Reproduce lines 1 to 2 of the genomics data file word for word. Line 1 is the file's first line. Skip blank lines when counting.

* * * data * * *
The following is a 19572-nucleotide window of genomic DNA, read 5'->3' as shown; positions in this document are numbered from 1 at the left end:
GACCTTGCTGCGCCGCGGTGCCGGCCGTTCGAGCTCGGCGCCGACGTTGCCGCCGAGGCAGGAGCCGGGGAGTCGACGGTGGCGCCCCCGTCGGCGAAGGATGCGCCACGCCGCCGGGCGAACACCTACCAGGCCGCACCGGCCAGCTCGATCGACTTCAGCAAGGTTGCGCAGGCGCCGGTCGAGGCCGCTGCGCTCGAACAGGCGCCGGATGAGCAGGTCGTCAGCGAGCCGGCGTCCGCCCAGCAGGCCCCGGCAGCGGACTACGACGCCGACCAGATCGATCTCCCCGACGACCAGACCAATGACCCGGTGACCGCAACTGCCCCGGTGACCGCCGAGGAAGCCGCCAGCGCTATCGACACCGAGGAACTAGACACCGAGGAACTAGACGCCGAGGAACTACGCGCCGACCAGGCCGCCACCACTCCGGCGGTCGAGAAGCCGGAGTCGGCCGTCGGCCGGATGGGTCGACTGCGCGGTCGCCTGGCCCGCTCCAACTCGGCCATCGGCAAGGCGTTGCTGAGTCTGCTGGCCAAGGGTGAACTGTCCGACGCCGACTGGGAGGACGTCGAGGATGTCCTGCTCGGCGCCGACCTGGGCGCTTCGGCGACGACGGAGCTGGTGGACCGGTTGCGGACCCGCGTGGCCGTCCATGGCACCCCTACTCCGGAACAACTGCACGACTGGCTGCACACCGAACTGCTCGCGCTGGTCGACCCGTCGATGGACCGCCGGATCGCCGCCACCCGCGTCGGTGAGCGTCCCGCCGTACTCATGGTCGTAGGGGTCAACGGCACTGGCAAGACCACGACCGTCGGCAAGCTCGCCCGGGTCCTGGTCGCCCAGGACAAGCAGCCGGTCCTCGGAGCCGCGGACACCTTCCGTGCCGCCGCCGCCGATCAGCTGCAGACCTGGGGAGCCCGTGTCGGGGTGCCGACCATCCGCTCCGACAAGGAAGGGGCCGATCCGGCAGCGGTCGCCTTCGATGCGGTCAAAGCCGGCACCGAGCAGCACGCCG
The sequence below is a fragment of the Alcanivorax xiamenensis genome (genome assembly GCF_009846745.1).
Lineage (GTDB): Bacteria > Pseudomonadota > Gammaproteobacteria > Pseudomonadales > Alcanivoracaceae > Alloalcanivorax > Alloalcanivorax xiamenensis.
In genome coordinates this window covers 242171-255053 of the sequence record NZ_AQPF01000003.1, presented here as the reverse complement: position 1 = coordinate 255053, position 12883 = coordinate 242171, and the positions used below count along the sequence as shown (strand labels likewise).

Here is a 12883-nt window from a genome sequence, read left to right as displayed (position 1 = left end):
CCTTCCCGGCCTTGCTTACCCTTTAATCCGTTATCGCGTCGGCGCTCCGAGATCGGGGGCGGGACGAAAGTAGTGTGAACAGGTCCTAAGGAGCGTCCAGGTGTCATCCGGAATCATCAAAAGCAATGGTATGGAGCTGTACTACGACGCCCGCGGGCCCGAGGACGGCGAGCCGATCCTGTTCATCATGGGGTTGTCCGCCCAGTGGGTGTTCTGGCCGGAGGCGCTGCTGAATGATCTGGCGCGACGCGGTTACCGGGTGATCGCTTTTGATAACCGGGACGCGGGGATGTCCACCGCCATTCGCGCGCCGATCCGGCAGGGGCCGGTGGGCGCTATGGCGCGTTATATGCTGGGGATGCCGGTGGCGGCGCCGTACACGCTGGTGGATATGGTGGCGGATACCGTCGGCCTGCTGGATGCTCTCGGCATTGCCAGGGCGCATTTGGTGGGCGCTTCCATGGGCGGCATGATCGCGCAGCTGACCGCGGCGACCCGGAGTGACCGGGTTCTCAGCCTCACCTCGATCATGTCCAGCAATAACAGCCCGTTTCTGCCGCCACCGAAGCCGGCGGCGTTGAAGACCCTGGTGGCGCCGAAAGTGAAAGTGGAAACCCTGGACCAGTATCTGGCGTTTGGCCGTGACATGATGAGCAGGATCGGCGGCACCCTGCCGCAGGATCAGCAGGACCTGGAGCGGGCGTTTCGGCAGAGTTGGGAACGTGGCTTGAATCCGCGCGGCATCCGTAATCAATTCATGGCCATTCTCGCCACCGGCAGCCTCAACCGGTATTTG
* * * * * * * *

The following is a 19572-nucleotide window of genomic DNA, read 5'->3' as shown; positions in this document are numbered from 1 at the left end:
GACCTTGCTGCGCCGCGGTGCCGGCCGTTCGAGCTCGGCGCCGACGTTGCCGCCGAGGCAGGAGCCGGGGAGTCGACGGTGGCGCCCCCGTCGGCGAAGGATGCGCCACGCCGCCGGGCGAACACCTACCAGGCCGCACCGGCCAGCTCGATCGACTTCAGCAAGGTTGCGCAGGCGCCGGTCGAGGCCGCTGCGCTCGAACAGGCGCCGGATGAGCAGGTCGTCAGCGAGCCGGCGTCCGCCCAGCAGGCCCCGGCAGCGGACTACGACGCCGACCAGATCGATCTCCCCGACGACCAGACCAATGACCCGGTGACCGCAACTGCCCCGGTGACCGCCGAGGAAGCCGCCAGCGCTATCGACACCGAGGAACTAGACACCGAGGAACTAGACGCCGAGGAACTACGCGCCGACCAGGCCGCCACCACTCCGGCGGTCGAGAAGCCGGAGTCGGCCGTCGGCCGGATGGGTCGACTGCGCGGTCGCCTGGCCCGCTCCAACTCGGCCATCGGCAAGGCGTTGCTGAGTCTGCTGGCCAAGGGTGAACTGTCCGACGCCGACTGGGAGGACGTCGAGGATGTCCTGCTCGGCGCCGACCTGGGCGCTTCGGCGACGACGGAGCTGGTGGACCGGTTGCGGACCCGCGTGGCCGTCCATGGCACCCCTACTCCGGAACAACTGCACGACTGGCTGCACACCGAACTGCTCGCGCTGGTCGACCCGTCGATGGACCGCCGGATCGCCGCCACCCGCGTCGGTGAGCGTCCCGCCGTACTCATGGTCGTAGGGGTCAACGGCACTGGCAAGACCACGACCGTCGGCAAGCTCGCCCGGGTCCTGGTCGCCCAGGACAAGCAGCCGGTCCTCGGAGCCGCGGACACCTTCCGTGCCGCCGCCGCCGATCAGCTGCAGACCTGGGGAGCCCGTGTCGGGGTGCCGACCATCCGCTCCGACAAGGAAGGGGCCGATCCGGCAGCGGTCGCCTTCGATGCGGTCAAAGCCGGCACCGAGCAGCACGCCG